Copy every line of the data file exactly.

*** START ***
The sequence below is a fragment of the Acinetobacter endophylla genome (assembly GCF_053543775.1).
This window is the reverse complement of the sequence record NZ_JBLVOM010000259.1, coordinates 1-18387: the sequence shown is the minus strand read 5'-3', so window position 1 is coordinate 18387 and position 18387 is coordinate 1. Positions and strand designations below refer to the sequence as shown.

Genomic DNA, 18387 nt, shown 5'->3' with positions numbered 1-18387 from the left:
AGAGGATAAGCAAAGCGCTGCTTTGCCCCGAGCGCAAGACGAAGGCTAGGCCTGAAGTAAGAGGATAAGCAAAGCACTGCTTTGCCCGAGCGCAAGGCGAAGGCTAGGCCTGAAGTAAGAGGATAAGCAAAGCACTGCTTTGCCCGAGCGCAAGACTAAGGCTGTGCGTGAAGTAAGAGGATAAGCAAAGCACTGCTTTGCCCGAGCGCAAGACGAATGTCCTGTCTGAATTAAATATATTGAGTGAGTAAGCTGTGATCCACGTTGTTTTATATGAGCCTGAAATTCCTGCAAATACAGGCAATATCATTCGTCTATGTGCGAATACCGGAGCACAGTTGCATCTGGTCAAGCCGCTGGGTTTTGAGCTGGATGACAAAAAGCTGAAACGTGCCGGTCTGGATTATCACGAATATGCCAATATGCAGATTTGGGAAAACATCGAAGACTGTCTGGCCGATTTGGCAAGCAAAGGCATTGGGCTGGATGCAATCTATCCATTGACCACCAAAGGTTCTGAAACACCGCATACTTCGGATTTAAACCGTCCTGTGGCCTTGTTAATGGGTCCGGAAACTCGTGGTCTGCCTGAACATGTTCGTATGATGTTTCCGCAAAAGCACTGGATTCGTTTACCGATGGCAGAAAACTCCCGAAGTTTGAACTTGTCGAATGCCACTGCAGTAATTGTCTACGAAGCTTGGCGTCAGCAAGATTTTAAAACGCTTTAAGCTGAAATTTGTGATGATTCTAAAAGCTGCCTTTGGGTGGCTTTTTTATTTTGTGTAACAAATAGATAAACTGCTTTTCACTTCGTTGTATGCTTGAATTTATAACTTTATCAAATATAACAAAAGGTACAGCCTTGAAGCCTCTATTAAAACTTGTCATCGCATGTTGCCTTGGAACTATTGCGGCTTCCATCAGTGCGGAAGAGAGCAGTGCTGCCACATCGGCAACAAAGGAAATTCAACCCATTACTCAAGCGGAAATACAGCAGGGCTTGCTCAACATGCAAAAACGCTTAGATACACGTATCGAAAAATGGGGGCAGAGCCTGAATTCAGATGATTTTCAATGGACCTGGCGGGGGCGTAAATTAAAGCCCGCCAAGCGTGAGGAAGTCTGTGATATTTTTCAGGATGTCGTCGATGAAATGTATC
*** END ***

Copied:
The sequence below is a fragment of the Acinetobacter endophylla genome (assembly GCF_053543775.1).
This window is the reverse complement of the sequence record NZ_JBLVOM010000259.1, coordinates 1-18387: the sequence shown is the minus strand read 5'-3', so window position 1 is coordinate 18387 and position 18387 is coordinate 1. Positions and strand designations below refer to the sequence as shown.

Genomic DNA, 18387 nt, shown 5'->3' with positions numbered 1-18387 from the left:
AGAGGATAAGCAAAGCGCTGCTTTGCCCCGAGCGCAAGACGAAGGCTAGGCCTGAAGTAAGAGGATAAGCAAAGCACTGCTTTGCCCGAGCGCAAGGCGAAGGCTAGGCCTGAAGTAAGAGGATAAGCAAAGCACTGCTTTGCCCGAGCGCAAGACTAAGGCTGTGCGTGAAGTAAGAGGATAAGCAAAGCACTGCTTTGCCCGAGCGCAAGACGAATGTCCTGTCTGAATTAAATATATTGAGTGAGTAAGCTGTGATCCACGTTGTTTTATATGAGCCTGAAATTCCTGCAAATACAGGCAATATCATTCGTCTATGTGCGAATACCGGAGCACAGTTGCATCTGGTCAAGCCGCTGGGTTTTGAGCTGGATGACAAAAAGCTGAAACGTGCCGGTCTGGATTATCACGAATATGCCAATATGCAGATTTGGGAAAACATCGAAGACTGTCTGGCCGATTTGGCAAGCAAAGGCATTGGGCTGGATGCAATCTATCCATTGACCACCAAAGGTTCTGAAACACCGCATACTTCGGATTTAAACCGTCCTGTGGCCTTGTTAATGGGTCCGGAAACTCGTGGTCTGCCTGAACATGTTCGTATGATGTTTCCGCAAAAGCACTGGATTCGTTTACCGATGGCAGAAAACTCCCGAAGTTTGAACTTGTCGAATGCCACTGCAGTAATTGTCTACGAAGCTTGGCGTCAGCAAGATTTTAAAACGCTTTAAGCTGAAATTTGTGATGATTCTAAAAGCTGCCTTTGGGTGGCTTTTTTATTTTGTGTAACAAATAGATAAACTGCTTTTCACTTCGTTGTATGCTTGAATTTATAACTTTATCAAATATAACAAAAGGTACAGCCTTGAAGCCTCTATTAAAACTTGTCATCGCATGTTGCCTTGGAACTATTGCGGCTTCCATCAGTGCGGAAGAGAGCAGTGCTGCCACATCGGCAACAAAGGAAATTCAACCCATTACTCAAGCGGAAATACAGCAGGGCTTGCTCAACATGCAAAAACGCTTAGATACACGTATCGAAAAATGGGGGCAGAGCCTGAATTCAGATGATTTTCAATGGACCTGGCGGGGGCGTAAATTAAAGCCCGCCAAGCGTGAGGAAGTCTGTGATATTTTTCAGGATGTCGTCGATGAAATGTATC